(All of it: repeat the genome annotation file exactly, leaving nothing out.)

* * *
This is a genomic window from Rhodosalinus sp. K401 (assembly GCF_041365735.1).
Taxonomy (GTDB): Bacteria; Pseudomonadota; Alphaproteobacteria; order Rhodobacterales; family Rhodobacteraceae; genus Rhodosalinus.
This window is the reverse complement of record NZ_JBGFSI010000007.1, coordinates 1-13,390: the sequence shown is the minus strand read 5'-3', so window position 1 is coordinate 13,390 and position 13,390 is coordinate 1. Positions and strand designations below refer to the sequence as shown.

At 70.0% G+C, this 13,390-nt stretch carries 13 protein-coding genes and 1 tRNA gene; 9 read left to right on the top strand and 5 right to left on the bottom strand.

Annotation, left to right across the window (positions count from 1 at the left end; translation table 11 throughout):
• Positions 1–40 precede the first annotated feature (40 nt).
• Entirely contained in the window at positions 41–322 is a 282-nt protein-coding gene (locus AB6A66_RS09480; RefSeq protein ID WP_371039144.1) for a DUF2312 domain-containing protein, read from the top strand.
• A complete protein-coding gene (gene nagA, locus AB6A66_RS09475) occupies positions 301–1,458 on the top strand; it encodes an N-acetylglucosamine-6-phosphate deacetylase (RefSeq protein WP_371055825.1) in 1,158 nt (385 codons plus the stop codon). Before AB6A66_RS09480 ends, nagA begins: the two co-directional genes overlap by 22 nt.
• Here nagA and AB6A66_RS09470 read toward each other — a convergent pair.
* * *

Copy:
This is a genomic window from Rhodosalinus sp. K401 (assembly GCF_041365735.1).
Taxonomy (GTDB): Bacteria; Pseudomonadota; Alphaproteobacteria; order Rhodobacterales; family Rhodobacteraceae; genus Rhodosalinus.
This window is the reverse complement of record NZ_JBGFSI010000007.1, coordinates 1-13,390: the sequence shown is the minus strand read 5'-3', so window position 1 is coordinate 13,390 and position 13,390 is coordinate 1. Positions and strand designations below refer to the sequence as shown.

At 70.0% G+C, this 13,390-nt stretch carries 13 protein-coding genes and 1 tRNA gene; 9 read left to right on the top strand and 5 right to left on the bottom strand.

Annotation, left to right across the window (positions count from 1 at the left end; translation table 11 throughout):
• Positions 1–40 precede the first annotated feature (40 nt).
• Entirely contained in the window at positions 41–322 is a 282-nt protein-coding gene (locus AB6A66_RS09480; RefSeq protein ID WP_371039144.1) for a DUF2312 domain-containing protein, read from the top strand.
• A complete protein-coding gene (gene nagA, locus AB6A66_RS09475) occupies positions 301–1,458 on the top strand; it encodes an N-acetylglucosamine-6-phosphate deacetylase (RefSeq protein WP_371055825.1) in 1,158 nt (385 codons plus the stop codon). Before AB6A66_RS09480 ends, nagA begins: the two co-directional genes overlap by 22 nt.
• Here nagA and AB6A66_RS09470 read toward each other — a convergent pair.